Celebrates unhappy birthday


                Folk singer Melanie will celebrate her 26th birthday February 3 by giving a concert at Carnegie Hall.

                "It's because I'm always so depressed on my birthday," she explained the other day in her new Central Park South apartment that resembles a posh cave with orange curved walls, organic furniture and thick orange carpeting.

                "I stopped having happy birthdays when I was 8. I figured by singing this year, I'd be less miserable. However, now that I've survived the trauma of turning 25, I like my age, and am even enjoying slowly withering," she said smiling.

 The February 3d concert and one a day earlier, kick off the singer's U.S. tour.

Melanie: Is she slowly withering? 

NEWS photo by Jim Garrett

                Sinking deep into an arrangement of three cushions she remarked: "I've neglected this country really."

                She's been busy touring Europe, hitting 10 countries in two months. As official spokeswoman for UNICEF, she raised nearly $335,000 for the organization through her concerts.

"It was a far more hectic schedule—a concert a day— than I would arrange on my own. Maybe I'm lazy, but I work better and feel better working at a slower pace. So, although I loved doing it now I'm going to give concerts at a pace that's better for me, and donate proceeds to UNICEF from time to time."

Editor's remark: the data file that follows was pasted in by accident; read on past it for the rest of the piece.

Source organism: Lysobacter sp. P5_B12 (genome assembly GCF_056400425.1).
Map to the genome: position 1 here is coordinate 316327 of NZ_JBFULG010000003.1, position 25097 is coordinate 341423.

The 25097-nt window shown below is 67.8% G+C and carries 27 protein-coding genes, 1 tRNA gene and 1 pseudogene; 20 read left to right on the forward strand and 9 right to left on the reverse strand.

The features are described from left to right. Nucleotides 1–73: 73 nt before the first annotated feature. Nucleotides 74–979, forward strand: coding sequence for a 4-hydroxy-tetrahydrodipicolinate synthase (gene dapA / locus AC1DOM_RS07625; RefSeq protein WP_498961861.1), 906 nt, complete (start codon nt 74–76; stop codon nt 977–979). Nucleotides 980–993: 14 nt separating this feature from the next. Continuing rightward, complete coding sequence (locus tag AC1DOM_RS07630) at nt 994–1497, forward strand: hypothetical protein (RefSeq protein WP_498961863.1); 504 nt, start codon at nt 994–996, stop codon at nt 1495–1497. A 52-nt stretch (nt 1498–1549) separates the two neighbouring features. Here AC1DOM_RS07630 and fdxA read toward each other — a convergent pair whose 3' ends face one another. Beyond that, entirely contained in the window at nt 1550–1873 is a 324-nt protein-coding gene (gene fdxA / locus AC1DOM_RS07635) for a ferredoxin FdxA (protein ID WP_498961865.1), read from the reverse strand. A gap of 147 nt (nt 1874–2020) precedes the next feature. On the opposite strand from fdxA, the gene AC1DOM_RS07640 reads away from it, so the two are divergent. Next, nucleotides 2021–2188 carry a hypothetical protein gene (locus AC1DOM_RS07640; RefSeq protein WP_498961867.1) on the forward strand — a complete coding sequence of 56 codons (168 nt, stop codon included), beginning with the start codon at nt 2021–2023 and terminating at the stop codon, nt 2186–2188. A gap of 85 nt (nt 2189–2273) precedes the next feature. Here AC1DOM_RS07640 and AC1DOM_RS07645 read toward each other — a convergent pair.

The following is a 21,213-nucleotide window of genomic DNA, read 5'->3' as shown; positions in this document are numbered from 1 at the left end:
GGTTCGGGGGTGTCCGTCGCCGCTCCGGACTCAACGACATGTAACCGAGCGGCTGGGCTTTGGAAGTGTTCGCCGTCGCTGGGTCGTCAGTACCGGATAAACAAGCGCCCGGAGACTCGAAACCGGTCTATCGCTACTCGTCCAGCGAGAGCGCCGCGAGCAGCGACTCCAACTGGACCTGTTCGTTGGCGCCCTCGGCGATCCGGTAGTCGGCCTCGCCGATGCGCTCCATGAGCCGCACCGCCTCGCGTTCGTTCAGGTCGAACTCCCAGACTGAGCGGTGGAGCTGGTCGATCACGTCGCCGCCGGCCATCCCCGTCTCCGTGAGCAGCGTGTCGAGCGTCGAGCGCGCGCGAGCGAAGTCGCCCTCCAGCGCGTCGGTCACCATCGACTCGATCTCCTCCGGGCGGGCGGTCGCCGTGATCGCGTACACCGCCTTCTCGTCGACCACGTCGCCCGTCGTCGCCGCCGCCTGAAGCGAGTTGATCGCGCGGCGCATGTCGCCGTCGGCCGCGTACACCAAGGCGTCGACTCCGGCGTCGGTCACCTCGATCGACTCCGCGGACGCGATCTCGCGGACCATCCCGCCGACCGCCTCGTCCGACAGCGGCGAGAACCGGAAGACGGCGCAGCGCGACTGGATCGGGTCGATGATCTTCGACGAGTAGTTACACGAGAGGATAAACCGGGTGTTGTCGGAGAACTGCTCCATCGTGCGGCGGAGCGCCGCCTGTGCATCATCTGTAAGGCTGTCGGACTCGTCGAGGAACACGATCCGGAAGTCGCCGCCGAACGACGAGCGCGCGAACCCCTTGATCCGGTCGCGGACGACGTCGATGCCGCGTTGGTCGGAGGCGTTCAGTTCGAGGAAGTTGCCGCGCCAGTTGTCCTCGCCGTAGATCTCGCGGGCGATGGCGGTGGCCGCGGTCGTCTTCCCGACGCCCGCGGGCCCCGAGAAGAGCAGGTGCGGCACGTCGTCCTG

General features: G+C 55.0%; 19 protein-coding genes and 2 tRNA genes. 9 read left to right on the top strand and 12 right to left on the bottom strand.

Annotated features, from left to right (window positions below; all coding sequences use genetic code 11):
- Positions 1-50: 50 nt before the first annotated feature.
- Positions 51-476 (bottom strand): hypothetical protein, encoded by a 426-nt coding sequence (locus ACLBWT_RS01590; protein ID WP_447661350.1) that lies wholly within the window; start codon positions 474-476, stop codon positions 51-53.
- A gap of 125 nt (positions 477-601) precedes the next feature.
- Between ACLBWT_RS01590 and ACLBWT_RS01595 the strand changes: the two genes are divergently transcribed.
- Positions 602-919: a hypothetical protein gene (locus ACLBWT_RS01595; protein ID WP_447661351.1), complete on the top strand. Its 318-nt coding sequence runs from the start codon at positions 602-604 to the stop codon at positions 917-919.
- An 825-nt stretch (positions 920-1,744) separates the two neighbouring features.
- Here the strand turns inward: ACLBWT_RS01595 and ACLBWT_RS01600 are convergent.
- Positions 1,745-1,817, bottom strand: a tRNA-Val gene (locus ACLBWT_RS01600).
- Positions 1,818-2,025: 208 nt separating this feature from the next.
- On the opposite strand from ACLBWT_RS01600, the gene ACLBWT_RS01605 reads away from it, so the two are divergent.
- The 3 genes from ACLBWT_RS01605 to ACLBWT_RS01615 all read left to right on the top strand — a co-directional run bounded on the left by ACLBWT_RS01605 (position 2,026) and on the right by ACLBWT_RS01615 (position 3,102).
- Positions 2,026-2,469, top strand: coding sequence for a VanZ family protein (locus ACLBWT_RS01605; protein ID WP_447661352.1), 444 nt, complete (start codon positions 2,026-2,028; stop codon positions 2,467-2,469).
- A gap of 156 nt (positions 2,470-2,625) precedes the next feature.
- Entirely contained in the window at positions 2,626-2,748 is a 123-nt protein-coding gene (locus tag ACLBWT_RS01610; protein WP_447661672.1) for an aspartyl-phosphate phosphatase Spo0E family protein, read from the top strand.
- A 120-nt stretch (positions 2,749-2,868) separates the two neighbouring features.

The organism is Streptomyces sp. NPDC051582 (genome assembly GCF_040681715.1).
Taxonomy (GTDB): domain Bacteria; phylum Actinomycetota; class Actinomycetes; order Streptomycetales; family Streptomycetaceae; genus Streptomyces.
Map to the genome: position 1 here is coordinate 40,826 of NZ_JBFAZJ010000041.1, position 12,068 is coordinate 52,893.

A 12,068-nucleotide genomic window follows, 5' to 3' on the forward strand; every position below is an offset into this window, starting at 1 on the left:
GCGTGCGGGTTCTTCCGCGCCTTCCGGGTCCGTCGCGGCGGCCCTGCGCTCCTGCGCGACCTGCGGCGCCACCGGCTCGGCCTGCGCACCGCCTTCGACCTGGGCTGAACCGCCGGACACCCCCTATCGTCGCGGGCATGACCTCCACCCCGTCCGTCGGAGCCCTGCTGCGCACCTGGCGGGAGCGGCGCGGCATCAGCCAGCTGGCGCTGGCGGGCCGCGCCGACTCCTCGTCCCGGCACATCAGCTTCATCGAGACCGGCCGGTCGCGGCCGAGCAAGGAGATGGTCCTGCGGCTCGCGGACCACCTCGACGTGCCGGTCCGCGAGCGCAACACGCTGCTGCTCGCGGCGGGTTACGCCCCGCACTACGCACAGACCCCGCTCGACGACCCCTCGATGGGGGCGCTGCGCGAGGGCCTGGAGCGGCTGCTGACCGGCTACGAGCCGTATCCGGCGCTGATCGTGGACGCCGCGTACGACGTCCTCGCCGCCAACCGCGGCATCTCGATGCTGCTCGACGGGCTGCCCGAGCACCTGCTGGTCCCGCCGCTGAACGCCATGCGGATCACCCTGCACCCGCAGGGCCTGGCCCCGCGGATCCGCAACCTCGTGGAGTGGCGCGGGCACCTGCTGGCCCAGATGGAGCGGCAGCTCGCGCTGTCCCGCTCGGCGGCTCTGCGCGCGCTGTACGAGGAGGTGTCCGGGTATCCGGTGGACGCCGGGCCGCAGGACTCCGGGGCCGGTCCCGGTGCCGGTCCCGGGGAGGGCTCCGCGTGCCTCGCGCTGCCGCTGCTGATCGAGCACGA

Melanie found she prefers singing to English-speaking audiences because otherwise the subtleties of her lyrics are lost. "Some of those foreign audiences really over-reacted, and I knew they had to be thinking about something other than what I was singing," she explained.

                She liked Yugoslavia best for its beautiful scenery and warm people, and Copenhagen least "I had the same reaction that I get in L.A.," she explained. "The Danish are like their porcelain and pewter— almost antiseptic. But then I've never liked Danish modern.

"And you might know, they requested 'Brand New Key' the most."

Melanie, who writes the music and lyrics for 90% of her songs, talked about how her themes are changing.

                "Looking back over the last 10 years, I find that like many writers, I am in a lull now. There's been a levelling off of energy somehow.

                "I used to address myself to thousands of people, getting together, and all holding hands —like crowds at Woodstock or something. Now my work is getting more personal, addressed to one person, in terms of I miss you because you're far away." Tragedies are often her inspiration, although she admitted: "I sometimes wonder myself where the next idea will come from."

                Born in Astoria, she now lives in southern New Jersey, as well as Manhattan, with her husband, Peter Schekeryk, who is also her manager. They have six cats, three dogs and a goat.

                Although she loves tending her animals, making pottery and cooking, music still comes first. "Writing makes me feel clean," she stressed, "as if I'm airing out my feelings. I don't feel good when I don't write. Although I never cared about being famous, or expected such a thing to even happen, it's kind of groovy to hear yourself on a car radio."


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